The idea that anyone could equate voter fraud with bank robbery is so baffling to me. Also, the pot shot about “cheating on his dying wife” is pretty classic — I’m sorry, were we discussing the ethics of representing a populace or the fact that humans can treat each other horribly? One instance implicates countless citizens; the other implicates two people in a marriage. I’m really hoping all of us living in the “Ivory Tower” and beyond (LOL I GRADUATED FROM UNC AND CAN BARELY AFFORD MY MEDICATION EACH MONTH) can figure this out.

    Reply
    • Bob

      Uhhhhh.. they aren’t being ‘equated’ — the LOGIC is being equated. If voter ID is “unnecessary” because it doesn’t happen often, then I guess we don’t need bank safes or guards because banks are robbed very often either. Get it now?

      Reply
  4. martin

    In 2011, the FBI reported over 5,000 instances of bank robbery in America, totaling almost $40 million stolen – that is 800 times the average household income in America. And, 86 per 300 million is not enough to swing a single election. Equating the logic is as baffling as equating the crime.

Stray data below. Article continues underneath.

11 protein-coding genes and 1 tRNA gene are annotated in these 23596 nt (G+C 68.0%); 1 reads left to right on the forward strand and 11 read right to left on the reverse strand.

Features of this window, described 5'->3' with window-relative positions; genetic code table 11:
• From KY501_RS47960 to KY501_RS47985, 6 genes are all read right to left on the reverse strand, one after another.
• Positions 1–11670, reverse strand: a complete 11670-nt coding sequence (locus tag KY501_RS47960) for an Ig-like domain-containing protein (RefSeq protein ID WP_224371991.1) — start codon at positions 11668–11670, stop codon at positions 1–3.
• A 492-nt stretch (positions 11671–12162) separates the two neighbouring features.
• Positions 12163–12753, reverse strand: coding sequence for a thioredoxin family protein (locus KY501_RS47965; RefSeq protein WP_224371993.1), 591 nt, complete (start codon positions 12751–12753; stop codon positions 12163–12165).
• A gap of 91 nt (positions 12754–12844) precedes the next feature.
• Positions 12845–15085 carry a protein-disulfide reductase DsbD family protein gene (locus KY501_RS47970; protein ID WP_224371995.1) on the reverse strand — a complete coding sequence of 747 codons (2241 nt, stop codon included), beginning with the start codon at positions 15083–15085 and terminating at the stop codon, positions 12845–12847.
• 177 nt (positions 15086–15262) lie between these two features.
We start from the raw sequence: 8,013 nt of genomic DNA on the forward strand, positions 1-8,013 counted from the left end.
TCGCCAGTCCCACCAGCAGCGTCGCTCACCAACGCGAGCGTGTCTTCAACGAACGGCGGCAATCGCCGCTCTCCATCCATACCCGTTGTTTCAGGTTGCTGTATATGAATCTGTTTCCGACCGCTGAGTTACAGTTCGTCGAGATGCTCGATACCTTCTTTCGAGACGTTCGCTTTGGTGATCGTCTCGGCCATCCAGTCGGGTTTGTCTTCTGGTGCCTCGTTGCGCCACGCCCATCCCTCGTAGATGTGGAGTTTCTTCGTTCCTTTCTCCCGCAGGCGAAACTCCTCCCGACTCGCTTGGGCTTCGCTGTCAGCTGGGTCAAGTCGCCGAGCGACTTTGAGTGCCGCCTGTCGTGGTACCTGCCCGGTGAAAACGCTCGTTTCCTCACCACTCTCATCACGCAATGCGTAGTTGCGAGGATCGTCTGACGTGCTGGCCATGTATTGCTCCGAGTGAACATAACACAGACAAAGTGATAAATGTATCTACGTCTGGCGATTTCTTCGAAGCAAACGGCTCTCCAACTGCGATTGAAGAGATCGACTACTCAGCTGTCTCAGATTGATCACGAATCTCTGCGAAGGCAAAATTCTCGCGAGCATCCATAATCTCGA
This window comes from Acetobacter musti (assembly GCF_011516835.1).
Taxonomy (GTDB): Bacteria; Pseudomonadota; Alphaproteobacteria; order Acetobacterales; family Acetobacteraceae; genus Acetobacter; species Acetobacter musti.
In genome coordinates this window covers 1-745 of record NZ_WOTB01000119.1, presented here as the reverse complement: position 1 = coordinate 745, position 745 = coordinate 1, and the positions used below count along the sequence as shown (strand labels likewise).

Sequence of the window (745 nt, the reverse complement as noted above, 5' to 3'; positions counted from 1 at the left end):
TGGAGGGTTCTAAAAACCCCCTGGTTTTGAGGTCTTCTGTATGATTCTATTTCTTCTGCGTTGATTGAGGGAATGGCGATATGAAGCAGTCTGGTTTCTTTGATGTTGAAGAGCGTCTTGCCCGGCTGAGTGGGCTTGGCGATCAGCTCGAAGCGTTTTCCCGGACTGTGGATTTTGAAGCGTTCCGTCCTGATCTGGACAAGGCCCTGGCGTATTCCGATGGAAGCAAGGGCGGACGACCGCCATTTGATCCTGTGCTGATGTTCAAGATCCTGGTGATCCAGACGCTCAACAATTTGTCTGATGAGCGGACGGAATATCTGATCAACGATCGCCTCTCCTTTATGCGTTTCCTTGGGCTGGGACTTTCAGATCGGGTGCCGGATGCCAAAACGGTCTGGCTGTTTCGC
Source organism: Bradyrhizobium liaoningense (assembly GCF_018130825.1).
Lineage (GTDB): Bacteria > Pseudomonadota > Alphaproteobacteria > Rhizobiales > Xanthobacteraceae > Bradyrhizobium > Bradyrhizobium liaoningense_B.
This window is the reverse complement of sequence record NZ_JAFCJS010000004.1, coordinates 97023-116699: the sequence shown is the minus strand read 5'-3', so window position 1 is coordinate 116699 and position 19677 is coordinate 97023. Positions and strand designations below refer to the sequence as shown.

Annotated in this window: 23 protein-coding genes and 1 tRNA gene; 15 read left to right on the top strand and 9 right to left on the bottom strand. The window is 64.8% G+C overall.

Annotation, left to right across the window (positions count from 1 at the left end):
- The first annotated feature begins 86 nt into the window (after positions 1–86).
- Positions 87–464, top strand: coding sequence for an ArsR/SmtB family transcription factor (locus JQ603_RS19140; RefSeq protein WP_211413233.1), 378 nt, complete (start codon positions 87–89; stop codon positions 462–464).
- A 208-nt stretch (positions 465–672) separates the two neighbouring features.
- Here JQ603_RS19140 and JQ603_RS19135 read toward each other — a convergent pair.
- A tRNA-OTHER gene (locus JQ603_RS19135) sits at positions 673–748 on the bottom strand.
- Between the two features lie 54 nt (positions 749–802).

Reply
    • Bob

      “” totaling almost $40 million stolen – that is 800 times the average household income in America””

      ^I’ll let that sentence speak for itself on relevant it is to the point, or how well Martin understands the point.

      “”And, 86 per 300 million is not enough to swing a single election.””

      ^OOOOhhh, So now it’s OK for voter fraud as long as it doesn’t swing an election. HaHaHa!

      Now I understand why you’re so baffled all the time.

      If I steal just one bottle of coke from a store. Not really going to swing their profit margins. No biggie!??!? Right?

      And to this “baffling logic” — So, if Fort Knox hasn’t been attacked in decades, (would that be 0 parts in 300 million, Martin?) guess we don’t need to defend it right?

      If my house has never been broken into (0 parts in a million, right Martin?) I guess I should never need to lock my doors.

      If a crime hasn’t committed in a small town in a few years, why even have cops!!??

      Hey, there hasn’t been a car stolen in my neighborhood, EVER. Guess we don’t need to lock our cars! Might as well leave the keys in the ignition.

      Hey Martin, if you’re house hasn’t been robbed, why do you have locks?! I”M BAFFLED!

      I’ve never had a major injury or needed major surgery, WHY have health insurance at all!

      This is so baffling!

      Reply